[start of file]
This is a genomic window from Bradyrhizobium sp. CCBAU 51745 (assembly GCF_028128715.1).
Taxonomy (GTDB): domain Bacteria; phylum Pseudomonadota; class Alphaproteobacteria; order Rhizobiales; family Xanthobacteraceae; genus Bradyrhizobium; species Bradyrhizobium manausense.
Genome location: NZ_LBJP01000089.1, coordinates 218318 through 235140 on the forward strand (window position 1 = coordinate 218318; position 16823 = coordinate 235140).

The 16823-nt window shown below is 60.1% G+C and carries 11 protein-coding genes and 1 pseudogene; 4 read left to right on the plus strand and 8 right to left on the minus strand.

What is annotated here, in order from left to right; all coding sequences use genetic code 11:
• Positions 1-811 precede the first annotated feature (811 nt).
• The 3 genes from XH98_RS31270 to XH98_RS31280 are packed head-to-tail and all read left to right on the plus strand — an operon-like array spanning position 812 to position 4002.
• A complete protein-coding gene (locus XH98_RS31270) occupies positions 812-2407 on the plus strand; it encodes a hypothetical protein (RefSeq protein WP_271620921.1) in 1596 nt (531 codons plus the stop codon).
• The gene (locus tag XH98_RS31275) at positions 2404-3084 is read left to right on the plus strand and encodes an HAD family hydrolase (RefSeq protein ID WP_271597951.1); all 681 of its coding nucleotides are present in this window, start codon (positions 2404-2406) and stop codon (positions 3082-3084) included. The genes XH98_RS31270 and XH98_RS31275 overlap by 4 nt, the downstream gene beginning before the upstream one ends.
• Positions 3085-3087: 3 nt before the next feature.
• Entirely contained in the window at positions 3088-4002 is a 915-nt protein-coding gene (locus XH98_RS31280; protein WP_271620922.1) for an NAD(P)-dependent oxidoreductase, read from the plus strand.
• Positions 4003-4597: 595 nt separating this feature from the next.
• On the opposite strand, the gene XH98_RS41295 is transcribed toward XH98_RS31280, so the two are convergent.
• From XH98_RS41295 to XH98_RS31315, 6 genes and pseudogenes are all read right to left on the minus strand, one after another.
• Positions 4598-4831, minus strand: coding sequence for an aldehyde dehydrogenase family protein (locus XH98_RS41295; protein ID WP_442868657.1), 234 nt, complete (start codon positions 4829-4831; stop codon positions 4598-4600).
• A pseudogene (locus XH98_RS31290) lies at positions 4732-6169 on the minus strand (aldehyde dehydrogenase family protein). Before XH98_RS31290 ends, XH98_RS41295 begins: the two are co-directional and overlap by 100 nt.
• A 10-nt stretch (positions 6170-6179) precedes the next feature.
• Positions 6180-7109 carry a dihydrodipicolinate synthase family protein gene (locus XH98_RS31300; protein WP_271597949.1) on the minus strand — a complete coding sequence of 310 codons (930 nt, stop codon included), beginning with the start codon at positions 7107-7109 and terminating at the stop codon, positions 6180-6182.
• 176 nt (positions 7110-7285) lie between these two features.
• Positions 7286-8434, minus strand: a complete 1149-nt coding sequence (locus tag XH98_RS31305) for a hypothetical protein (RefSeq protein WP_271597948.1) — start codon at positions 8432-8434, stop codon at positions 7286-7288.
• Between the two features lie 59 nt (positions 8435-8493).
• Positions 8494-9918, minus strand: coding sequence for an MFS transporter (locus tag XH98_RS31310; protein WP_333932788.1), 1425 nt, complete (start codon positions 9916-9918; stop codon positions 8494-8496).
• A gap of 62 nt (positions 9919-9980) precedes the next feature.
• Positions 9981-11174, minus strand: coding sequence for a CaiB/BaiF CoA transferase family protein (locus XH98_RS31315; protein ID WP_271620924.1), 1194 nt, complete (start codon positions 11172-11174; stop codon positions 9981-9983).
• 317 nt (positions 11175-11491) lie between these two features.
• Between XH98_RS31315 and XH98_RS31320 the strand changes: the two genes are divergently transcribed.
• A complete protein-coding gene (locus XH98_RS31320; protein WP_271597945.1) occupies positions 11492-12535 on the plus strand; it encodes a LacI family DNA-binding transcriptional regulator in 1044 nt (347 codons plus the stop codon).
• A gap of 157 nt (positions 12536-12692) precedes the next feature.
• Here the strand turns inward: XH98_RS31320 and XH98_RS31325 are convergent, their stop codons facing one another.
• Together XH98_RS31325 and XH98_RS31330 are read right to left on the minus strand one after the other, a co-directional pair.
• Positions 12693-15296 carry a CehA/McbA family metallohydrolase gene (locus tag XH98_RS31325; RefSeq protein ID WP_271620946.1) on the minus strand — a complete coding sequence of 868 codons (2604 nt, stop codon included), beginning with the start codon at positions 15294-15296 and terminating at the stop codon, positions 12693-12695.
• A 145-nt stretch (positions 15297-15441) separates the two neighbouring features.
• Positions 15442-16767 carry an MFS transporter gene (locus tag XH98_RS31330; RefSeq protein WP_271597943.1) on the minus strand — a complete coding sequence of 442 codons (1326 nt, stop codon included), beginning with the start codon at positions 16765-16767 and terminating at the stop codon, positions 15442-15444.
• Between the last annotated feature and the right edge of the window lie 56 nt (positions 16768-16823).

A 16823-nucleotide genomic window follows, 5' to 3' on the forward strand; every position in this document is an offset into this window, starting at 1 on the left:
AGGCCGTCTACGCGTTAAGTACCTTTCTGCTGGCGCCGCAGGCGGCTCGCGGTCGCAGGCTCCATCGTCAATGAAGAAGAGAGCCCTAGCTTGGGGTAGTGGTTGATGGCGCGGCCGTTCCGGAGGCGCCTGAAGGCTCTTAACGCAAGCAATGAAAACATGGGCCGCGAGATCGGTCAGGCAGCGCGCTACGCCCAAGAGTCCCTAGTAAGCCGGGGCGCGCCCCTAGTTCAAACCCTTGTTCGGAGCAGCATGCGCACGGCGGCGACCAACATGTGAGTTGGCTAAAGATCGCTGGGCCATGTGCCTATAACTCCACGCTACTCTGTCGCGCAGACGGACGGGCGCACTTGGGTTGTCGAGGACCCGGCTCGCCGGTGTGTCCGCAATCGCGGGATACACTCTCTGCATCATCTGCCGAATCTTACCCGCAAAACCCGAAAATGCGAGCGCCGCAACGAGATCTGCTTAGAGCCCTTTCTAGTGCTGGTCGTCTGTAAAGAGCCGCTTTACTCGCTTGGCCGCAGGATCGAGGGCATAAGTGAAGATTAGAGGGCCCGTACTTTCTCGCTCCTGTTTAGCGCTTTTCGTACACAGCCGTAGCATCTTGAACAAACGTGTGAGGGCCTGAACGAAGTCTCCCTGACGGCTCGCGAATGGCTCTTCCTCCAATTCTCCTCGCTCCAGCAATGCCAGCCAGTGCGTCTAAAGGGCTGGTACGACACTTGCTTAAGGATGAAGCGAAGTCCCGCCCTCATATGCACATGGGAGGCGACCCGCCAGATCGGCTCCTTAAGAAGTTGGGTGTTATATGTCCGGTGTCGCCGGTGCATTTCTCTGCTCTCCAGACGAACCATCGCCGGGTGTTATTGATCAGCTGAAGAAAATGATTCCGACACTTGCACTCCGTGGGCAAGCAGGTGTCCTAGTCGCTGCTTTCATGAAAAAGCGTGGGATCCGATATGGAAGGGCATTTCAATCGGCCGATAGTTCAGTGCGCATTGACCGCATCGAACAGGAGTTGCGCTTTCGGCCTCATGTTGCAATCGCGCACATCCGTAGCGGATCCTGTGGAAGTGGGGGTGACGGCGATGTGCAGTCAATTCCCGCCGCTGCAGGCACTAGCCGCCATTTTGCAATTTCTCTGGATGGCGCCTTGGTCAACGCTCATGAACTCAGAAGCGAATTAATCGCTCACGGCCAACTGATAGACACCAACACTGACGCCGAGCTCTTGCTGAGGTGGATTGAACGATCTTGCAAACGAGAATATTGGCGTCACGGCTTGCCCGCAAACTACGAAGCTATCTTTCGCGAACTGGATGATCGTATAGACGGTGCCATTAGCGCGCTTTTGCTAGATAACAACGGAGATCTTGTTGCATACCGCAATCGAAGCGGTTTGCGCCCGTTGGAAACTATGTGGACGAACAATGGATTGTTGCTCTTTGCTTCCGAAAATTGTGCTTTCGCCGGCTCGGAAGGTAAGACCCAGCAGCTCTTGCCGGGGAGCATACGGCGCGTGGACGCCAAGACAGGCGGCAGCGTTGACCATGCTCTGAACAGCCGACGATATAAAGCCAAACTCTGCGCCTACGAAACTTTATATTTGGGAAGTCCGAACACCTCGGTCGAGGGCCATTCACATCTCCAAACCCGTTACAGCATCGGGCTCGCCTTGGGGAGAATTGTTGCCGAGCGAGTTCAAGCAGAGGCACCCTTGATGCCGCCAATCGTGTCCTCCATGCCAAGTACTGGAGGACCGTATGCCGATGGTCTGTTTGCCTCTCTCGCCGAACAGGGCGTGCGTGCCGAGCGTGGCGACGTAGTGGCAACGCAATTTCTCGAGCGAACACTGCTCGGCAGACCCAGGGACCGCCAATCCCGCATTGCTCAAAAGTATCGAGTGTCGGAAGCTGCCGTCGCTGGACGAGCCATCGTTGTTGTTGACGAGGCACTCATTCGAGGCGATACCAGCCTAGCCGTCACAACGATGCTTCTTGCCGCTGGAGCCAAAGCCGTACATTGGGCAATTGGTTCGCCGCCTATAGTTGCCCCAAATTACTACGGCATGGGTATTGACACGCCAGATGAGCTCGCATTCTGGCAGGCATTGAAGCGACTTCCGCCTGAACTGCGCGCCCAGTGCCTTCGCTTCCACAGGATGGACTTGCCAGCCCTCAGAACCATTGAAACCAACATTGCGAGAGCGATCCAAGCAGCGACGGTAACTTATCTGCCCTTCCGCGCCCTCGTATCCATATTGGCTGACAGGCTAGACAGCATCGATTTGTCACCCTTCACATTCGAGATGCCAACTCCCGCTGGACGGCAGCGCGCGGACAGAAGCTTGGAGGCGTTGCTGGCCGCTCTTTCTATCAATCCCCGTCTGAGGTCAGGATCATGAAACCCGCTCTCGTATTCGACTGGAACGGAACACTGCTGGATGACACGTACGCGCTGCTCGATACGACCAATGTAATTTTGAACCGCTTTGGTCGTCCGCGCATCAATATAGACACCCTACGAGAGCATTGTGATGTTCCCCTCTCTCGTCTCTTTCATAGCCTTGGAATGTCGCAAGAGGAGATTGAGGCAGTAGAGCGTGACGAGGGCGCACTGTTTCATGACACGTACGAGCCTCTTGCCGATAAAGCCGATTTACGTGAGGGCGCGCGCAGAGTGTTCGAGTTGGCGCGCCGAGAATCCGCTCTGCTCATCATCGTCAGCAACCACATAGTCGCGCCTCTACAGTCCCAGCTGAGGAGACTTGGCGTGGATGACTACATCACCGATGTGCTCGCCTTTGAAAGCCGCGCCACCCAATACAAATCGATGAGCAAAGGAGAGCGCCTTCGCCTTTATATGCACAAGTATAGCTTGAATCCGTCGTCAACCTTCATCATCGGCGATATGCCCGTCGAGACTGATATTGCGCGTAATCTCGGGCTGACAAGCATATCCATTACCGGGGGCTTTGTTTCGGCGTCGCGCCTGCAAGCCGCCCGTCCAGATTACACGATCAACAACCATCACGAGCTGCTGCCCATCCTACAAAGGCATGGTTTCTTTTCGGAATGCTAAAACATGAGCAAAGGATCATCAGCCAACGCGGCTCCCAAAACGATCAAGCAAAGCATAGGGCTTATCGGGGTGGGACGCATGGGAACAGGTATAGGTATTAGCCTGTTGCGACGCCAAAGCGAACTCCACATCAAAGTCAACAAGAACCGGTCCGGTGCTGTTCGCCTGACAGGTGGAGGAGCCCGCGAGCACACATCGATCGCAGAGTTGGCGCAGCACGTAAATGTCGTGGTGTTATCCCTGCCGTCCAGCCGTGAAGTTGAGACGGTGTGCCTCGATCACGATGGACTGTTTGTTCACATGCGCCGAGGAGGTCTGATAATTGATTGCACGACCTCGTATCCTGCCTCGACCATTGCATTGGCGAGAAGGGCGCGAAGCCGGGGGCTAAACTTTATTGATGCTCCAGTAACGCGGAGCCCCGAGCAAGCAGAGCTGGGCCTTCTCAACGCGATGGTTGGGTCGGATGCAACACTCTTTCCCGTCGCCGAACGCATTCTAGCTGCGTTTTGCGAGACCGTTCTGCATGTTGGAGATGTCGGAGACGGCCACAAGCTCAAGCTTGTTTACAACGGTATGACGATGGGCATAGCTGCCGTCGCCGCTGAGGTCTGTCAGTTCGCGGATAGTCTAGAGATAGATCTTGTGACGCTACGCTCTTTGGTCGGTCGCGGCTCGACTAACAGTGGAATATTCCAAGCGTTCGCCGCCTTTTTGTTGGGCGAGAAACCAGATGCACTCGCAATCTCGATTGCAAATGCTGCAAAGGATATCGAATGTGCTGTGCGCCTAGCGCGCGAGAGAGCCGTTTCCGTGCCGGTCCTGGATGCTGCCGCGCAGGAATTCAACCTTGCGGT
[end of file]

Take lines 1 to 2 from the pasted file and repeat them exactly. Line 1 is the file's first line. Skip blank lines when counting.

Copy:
This is a genomic window from Bradyrhizobium sp. CCBAU 51745 (assembly GCF_028128715.1).
Taxonomy (GTDB): domain Bacteria; phylum Pseudomonadota; class Alphaproteobacteria; order Rhizobiales; family Xanthobacteraceae; genus Bradyrhizobium; species Bradyrhizobium manausense.